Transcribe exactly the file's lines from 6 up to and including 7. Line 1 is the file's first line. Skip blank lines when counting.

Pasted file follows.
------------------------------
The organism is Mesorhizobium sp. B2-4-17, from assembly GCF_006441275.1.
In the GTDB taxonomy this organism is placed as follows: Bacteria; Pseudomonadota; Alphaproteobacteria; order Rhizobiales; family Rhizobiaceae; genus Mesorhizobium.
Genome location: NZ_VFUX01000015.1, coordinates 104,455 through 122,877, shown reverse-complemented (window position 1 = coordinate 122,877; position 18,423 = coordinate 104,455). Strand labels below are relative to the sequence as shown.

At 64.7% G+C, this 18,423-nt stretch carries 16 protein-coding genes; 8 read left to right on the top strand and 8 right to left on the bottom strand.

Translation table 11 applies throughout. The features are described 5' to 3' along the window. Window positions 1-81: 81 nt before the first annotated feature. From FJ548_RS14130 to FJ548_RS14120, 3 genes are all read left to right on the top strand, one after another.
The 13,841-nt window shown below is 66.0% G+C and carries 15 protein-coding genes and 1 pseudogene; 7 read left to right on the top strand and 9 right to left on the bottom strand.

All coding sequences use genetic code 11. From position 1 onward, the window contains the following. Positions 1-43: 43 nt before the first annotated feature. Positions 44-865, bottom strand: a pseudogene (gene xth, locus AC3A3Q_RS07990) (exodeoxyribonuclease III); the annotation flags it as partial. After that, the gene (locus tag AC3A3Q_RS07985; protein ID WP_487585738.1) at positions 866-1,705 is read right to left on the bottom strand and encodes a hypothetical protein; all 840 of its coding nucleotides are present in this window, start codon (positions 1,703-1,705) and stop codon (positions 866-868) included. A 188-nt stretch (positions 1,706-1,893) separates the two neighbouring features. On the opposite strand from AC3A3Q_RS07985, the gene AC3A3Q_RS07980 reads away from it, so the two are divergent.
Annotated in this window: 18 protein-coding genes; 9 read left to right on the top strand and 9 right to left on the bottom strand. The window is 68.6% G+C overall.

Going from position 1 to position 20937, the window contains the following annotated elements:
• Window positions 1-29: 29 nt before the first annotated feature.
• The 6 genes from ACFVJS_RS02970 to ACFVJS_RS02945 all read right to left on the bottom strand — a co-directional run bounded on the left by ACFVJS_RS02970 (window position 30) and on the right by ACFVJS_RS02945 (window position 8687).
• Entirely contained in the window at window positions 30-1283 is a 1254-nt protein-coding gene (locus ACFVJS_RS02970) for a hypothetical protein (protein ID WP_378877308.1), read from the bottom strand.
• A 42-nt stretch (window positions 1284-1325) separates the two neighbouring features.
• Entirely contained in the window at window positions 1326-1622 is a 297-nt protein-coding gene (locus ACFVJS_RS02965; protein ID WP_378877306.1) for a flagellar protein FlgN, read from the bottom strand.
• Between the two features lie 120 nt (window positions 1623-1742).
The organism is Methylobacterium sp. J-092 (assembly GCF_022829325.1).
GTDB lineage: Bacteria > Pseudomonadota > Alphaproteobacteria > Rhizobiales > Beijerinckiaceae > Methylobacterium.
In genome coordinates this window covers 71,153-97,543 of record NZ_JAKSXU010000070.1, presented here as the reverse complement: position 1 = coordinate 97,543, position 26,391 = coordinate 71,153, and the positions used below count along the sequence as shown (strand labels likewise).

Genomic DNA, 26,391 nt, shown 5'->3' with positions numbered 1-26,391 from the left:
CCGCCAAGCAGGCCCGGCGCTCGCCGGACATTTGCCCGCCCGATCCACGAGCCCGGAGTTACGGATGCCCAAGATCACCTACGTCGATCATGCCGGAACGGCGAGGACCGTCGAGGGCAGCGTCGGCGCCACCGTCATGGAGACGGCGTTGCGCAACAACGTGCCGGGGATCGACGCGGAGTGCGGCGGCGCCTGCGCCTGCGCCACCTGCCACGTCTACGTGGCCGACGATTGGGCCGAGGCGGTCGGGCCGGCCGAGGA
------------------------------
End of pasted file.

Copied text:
The 13,841-nt window shown below is 66.0% G+C and carries 15 protein-coding genes and 1 pseudogene; 7 read left to right on the top strand and 9 right to left on the bottom strand.

All coding sequences use genetic code 11. From position 1 onward, the window contains the following. Positions 1-43: 43 nt before the first annotated feature. Positions 44-865, bottom strand: a pseudogene (gene xth, locus AC3A3Q_RS07990) (exodeoxyribonuclease III); the annotation flags it as partial. After that, the gene (locus tag AC3A3Q_RS07985; protein ID WP_487585738.1) at positions 866-1,705 is read right to left on the bottom strand and encodes a hypothetical protein; all 840 of its coding nucleotides are present in this window, start codon (positions 1,703-1,705) and stop codon (positions 866-868) included. A 188-nt stretch (positions 1,706-1,893) separates the two neighbouring features. On the opposite strand from AC3A3Q_RS07985, the gene AC3A3Q_RS07980 reads away from it, so the two are divergent.